Every booker wants to know what your draw is. If you have no history in the area (and no online buzz) then your draw is 50. Well, that’s what you’ll say. You can get 50 people out to any show if you’re smart about promo (and team up with great local openers). Locally, once you’re experienced and have a name around town, when you book your big shows every 6-8 weeks you’ll have a pretty good idea of how many you can bring.
+50 Is The Magic Number (Book A Headlining Tour)
When you can, always book a venue with a capacity one person smaller than your draw. Meaning, if you can draw 500, book a 499 cap room. If you can draw 50, look for 49 cap rooms. It’s better to sellout a 200 cap room than play a 500 cap venue and have it two-thirds empty. Sure, it’s cool to put well-known venues on your tour calendar, but it’s better for your overall career to pack people in and give the best possible show to a full house – regardless of the size. Those who get in will be buzzing with excitement that they can experience an exclusive (to ticket holders) event and those who get turned away will know your next time through they’ll need to get tickets quickly.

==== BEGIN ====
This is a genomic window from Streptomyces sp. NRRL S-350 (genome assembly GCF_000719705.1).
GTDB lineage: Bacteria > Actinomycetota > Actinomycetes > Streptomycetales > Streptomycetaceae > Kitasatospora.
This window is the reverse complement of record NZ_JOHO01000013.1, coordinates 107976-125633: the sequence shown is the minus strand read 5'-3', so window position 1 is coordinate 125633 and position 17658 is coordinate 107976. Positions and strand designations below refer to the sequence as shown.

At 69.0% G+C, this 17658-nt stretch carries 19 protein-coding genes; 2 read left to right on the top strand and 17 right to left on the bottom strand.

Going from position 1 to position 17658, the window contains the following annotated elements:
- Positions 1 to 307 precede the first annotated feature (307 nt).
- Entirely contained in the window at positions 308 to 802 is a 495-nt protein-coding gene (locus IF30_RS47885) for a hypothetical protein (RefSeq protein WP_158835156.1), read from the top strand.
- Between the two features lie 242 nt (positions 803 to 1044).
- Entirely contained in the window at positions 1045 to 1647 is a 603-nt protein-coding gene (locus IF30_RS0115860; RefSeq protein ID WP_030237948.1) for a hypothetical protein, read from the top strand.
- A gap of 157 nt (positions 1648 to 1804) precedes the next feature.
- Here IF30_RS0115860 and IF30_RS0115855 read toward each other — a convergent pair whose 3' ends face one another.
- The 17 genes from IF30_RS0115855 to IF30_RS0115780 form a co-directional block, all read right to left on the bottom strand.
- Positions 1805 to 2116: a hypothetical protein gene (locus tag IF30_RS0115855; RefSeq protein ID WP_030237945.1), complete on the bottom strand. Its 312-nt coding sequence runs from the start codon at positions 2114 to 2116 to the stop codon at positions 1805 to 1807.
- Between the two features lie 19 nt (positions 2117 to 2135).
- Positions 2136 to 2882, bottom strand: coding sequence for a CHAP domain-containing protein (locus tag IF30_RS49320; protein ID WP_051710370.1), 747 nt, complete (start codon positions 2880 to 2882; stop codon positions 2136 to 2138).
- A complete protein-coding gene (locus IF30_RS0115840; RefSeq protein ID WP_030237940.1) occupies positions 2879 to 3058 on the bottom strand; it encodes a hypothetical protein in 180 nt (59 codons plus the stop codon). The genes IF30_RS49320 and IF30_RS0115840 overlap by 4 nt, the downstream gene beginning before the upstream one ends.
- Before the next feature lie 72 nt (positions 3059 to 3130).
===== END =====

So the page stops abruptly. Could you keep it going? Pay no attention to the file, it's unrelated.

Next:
If you’re a YouTuber with a target demographic of 12-19 you don’t want to play 21+ rooms. If you’re a bar band and need a bottle of Jack on stage with you at every show, you don’t want to book the all ages (dry) teen center. I try to book all ages or 18+ shows whenever possible. I remember what it was like before I was 21 and couldn’t get into any clubs to see my favorite bands. It sucked. I wish more clubs were 18+ or all ages all the time and left the decision up to the parents, but I get it, insurance costs, additional security on and on. The club has to take on more expenses for all age shows (and they don’t make as much money on kids – no alcohol), so most don’t like doing them. But here are some of music’s biggest fans! The money you’ll lose on the deal (to cover the venue’s extra costs) you’ll make up for on merch. Kids buy merch!